A Grenadier is introduced in a corner of the Print; and a scene of riot and confusion is displayed on the back ground, in which the countenance of the noseless Woman and the furious Combatants are finely delineated.
The rope hanging immediately over a fellow who is asleep is not without its signification. The watches in the hat furnish a strong instance of Hogarth's peculiar accuracy; each of them is a little after ten. Cards scattered on the floor tend to heighten the scene, by shewing: that gambling is one of the pursuits of the assembly: the card which is torn seems to indicate the effects of rage or despair when fortune has proved unfavourable, or impositions are suspected.
Industry and Idleness, PLATE X
PLATE X.—The industrious 'Prentice being now an Alderman, and consequently a Magistrate, the idle one is brought before him, and accused of robbery and murder. Shocked at seeing the companion of his youth in so degrading a situation, he turns from the afflicting object, to conceal the emotions of his mind, the scene being almost insupportable. "This," says Mr. Walpole, "is a touching picture, and big with humane admonition and reflection."
Trembling, terrified, and torn by remorse, the wretched Culprit is scarcely able to support his tottering frame.
The sorrowful Mother earnestly solicits the important Constable to use his interest for her unhappy Son. He graciously condescends to hear her tale; but seems to reply, with all the stern severity of pretended virtue, "We who are in power must do justice!" Among the Watchmen who attend the examination, one holds up the sword and pistols which were found upon the Prisoner.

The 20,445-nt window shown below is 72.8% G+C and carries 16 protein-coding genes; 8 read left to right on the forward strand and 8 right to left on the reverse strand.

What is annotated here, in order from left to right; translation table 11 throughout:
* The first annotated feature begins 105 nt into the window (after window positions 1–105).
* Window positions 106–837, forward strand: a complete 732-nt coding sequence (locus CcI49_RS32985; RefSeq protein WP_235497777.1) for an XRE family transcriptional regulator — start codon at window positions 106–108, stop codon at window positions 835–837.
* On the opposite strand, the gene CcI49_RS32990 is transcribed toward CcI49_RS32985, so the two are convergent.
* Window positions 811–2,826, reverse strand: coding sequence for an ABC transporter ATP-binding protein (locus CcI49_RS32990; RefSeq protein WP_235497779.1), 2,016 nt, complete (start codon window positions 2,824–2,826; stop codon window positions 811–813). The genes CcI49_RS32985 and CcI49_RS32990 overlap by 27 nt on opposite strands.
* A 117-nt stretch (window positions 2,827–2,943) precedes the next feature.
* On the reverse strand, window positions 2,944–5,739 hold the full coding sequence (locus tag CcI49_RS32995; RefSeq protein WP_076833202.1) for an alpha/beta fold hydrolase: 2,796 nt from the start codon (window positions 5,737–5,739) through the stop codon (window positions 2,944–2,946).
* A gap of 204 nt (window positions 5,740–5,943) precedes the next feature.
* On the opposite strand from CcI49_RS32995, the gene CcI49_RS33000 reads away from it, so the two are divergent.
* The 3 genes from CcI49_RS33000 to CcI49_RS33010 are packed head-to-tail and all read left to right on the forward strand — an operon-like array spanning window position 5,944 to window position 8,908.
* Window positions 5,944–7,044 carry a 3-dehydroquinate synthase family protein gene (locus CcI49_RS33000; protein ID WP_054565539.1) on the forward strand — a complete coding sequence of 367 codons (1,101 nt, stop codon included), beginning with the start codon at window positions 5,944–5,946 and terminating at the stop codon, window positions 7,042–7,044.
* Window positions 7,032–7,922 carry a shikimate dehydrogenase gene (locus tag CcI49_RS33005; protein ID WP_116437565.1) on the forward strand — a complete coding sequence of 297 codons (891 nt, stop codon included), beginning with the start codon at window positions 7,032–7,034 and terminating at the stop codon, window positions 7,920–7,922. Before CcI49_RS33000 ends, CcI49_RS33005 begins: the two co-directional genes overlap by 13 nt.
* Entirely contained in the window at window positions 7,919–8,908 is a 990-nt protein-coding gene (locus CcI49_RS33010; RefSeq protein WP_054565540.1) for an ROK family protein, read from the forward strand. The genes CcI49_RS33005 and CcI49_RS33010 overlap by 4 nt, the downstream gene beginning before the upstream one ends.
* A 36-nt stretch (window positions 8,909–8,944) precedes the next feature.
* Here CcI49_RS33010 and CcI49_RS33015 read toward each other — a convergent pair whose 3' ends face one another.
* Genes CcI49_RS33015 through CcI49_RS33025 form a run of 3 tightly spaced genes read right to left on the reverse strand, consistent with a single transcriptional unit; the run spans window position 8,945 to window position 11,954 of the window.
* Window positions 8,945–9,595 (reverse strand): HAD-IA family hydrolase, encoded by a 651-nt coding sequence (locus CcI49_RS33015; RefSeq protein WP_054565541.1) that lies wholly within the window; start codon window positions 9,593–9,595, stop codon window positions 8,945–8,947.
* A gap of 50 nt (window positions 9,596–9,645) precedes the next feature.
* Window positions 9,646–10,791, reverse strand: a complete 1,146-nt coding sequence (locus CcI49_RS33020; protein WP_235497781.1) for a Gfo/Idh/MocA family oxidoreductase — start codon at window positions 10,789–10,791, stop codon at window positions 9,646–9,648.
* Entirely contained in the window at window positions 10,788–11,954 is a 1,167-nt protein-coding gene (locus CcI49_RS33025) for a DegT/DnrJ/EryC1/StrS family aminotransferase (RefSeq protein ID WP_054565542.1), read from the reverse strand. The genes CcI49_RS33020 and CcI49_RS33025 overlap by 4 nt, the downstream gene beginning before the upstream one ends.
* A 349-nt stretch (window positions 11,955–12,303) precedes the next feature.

The Alderman's Clerk is making out a warrant of commitment, directed to the Turnkey of Newgate; and a young woman is bribing the Clerk to be a friend to the one-eyed wretch who had turned Evidence, by administering the usual oath with the left hand laid upon the book, instead of the right. This finished Villain was first introduced to us gambling on a grave-stone, and secondly in a night-cellar, dividing the evening's plunder with the man he now betrays.
Industry and Idleness, PLATE XI
PLATE XI. The career of our degraded character terminates at Tyburn. His pale and ghastly countenance proclaims the horror of his mind, which must, if possible, be aggravated by hearing the Grub-street Orator roaring out his "Dying Speech." The Ordinary, with the usual solemnity, leads the melancholy procession. An irregular dealer in Divinity, supposed by Mr. Southey to be intended for one of the Wesleys, undertakes the spiritual concerns of the Malefactor, and zealously exhorts him to repentance. To shew the contempt of Religion among the lower orders, an inhabitant of St. Giles's seizes a dog by the tail, and is in the act of throwing it at the Methodist Parson.
On the right side of the Print we see the afflicted Mother, wiping away her tears with her apron. Though her face is concealed, she is distinguished by her excess of sorrow, and by the black hood she has worn throughout the foregoing representation of her. She is prepared with a cart, to bring
away the body of the Criminal.
A curious trio of Females appears in a cart above her; an old hypocritical Beldam (intended for the well-known Mother Douglas, who is also introduced in "The March to Finchley"), breathing a pious ejaculation, and at the same moment swallowing a large bumper of Geneva; a young woman taking a similar cordial from beneath; and a third dissuading a fellow from descending the vehicle.
While a Vender of Gingerbread (a man then very generally known by the name of Tiddy Doll) is expatiating on the excellence of his cakes, a minor Pickpocket purloins his handkerchief. A ferocious Female, enraged at a man overturning her orange-barrow, endeavours to tear his eyes out.